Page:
For this assignment, I engaged in discourse with a pastor at a local Baptist church located near my home. The Church is large, consisting of several buildings, including its own preschool and sports complex. It is located in a suburban part of town, middle class, and some affluent neighborhoods. The pastor is white, 57 years old, and has been in his position for 16 years. He will be referred to as John for the purposes of this paper (name changed for privacy purposes). John took the discussion seriously, noting that American society is facing a reckoning currently about the issue of race, and there is much division. He advocates for listening to each other and trying to understand, engaging in civil discourse, and abandoning the position of privilege that many (especially of the Caucasian race) have to search for an answer to this highly complex issue.
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The conversation began with the basics. What is racism, and what are its foundations? We both agreed on the definition it is the prejudice and discrimination, as well as general attitudes toward specific ethnic groups. The discourse focused on how racism is a product of our culture; it is so deeply ingrained in many subtle ways into American society, traditions, and beliefs that most do not notice. The way that whites perceive the world and the way that African Americans do are two sides of the coin because, for them, the reality that we take for granted is on a completely different dimension. Here I brought up a quote about white privilege, “is largely hidden from our eyes if we are white. Why? Because it is structural instead of psychological…Because we have never been on the other side, we largely do not recognize the structural access… Only the outsider can spot all these attitudes in us” (Wytsma).
John indicated that white privilege comes initially from our upbringing, so the issue continues for generations, where whites largely refuse to understand the plight of racism. He noted that the millennial and following generations are the first time that he sees an opportunity for meaningful change. The new generations raised in the age of technology have access to the Internet to open and honest conversations. New generations are increasingly more tolerable than ever before. I replied that while that may be true, white privilege still persists. Just because a freshman white girl reposts “I support BLM” but continues to attend a prestigious university, sipping her Starbucks latte and not having to worry where her next meal will come from – does not mean equality has been achieved. To which John agreed but noted that there is progress; for a young person to demonstrate support for African Americans’ fight for rights a short 50 years ago would have made them and their whole family a social outcast. As highly social creatures, bias is most likely evolutionary for humans, built on tribalism from humanity’s earliest days. However, as well known, bias is learned because, as seen in children, they do not care for race, gender, religion, or nationality. They embrace and accept one another, just as the Gospel says, “Love each other as I have loved you” (John 15:12). And how does God love us unconditionally and wholeheartedly?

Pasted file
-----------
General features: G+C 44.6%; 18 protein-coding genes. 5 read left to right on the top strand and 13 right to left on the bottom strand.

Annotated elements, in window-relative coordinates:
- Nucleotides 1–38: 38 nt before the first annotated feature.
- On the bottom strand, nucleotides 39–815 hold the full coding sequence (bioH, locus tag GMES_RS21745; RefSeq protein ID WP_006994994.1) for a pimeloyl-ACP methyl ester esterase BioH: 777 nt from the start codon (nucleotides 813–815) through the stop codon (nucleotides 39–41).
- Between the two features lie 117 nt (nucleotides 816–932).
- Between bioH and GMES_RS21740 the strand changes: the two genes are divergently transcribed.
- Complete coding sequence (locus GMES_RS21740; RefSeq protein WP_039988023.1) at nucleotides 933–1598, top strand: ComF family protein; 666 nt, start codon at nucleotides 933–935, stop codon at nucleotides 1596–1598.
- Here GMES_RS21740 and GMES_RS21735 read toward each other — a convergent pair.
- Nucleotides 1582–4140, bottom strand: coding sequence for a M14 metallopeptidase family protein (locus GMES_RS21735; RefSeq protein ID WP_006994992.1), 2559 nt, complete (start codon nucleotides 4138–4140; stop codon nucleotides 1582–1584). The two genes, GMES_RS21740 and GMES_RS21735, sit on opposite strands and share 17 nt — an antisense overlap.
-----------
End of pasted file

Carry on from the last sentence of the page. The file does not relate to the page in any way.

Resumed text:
I then brought up Kingdom ethics and sought to apply it to the issue of race. Kingdom ethics indicates that looking at a practice-based understanding calls for paying attention to context and the worldview, which gives meaning to the actions. Ethical decision-making stems not only from ethical reasoning but from social communities, broader worldviews, and views of a cultural context where change can take place. Therefore, can it be said that current society is not ethical because of the status quo where racism is still prevalent, and there is such an inherent divide that normative practices still largely ignore the issue rather than face it and resolve it?
John thought about it and then reminded me of one of the lesser-known parables from the Bible, about the Lamp. When putting up a lamp, it gives light to everyone in the house. “You are the light of the world… In the same way, let your light shine before others, that they may see your good deeds” (Matthew 5:14-16). John explained that while the world is imperfect, it is ultimately to each individual to attempt to make it better, to be the light, and to do ethical deeds. He suggested that it’s impossible that one day we will wake up and racism will be gone. No, it will probably take centuries, more time, and considerable efforts before some level of an egalitarian society are reached. That is unfortunate, but that is the nature of true change; it occurs slowly. The main question is, are people willing to change because, without their own will, no belief can be forced? Those of us that adhere to the ethics and have compassion and at least some understanding of the issue should attempt to spread the light by educating. I was instantly reminded of the words from Scott B. Rae, “Ethics are important because they give direction to people and societies who have some sense that they cannot flourish without being moral.” To which John replied, yes, ethics are the foundation on which we can build a better society, a moral society, but for that, we have to achieve tremendous collective growth.